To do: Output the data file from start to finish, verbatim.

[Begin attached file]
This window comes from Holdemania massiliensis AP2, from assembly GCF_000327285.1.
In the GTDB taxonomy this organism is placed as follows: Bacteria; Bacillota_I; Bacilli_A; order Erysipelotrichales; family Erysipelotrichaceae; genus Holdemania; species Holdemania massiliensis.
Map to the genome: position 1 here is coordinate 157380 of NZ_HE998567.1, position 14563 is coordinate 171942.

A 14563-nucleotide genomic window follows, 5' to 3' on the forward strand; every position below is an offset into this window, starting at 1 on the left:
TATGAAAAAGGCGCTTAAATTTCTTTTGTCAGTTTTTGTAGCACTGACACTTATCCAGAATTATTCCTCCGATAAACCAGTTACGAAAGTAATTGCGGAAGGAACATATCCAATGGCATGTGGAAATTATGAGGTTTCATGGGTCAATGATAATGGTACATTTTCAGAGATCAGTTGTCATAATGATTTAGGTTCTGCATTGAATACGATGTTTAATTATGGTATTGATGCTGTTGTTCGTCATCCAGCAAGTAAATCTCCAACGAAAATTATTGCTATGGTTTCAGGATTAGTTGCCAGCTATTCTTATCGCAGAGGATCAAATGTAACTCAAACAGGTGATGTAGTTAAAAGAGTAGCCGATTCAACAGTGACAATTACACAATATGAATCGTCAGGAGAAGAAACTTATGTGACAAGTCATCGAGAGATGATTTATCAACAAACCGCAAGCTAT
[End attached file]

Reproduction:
This window comes from Holdemania massiliensis AP2, from assembly GCF_000327285.1.
In the GTDB taxonomy this organism is placed as follows: Bacteria; Bacillota_I; Bacilli_A; order Erysipelotrichales; family Erysipelotrichaceae; genus Holdemania; species Holdemania massiliensis.
Map to the genome: position 1 here is coordinate 157380 of NZ_HE998567.1, position 14563 is coordinate 171942.

A 14563-nucleotide genomic window follows, 5' to 3' on the forward strand; every position below is an offset into this window, starting at 1 on the left:
TATGAAAAAGGCGCTTAAATTTCTTTTGTCAGTTTTTGTAGCACTGACACTTATCCAGAATTATTCCTCCGATAAACCAGTTACGAAAGTAATTGCGGAAGGAACATATCCAATGGCATGTGGAAATTATGAGGTTTCATGGGTCAATGATAATGGTACATTTTCAGAGATCAGTTGTCATAATGATTTAGGTTCTGCATTGAATACGATGTTTAATTATGGTATTGATGCTGTTGTTCGTCATCCAGCAAGTAAATCTCCAACGAAAATTATTGCTATGGTTTCAGGATTAGTTGCCAGCTATTCTTATCGCAGAGGATCAAATGTAACTCAAACAGGTGATGTAGTTAAAAGAGTAGCCGATTCAACAGTGACAATTACACAATATGAATCGTCAGGAGAAGAAACTTATGTGACAAGTCATCGAGAGATGATTTATCAACAAACCGCAAGCTAT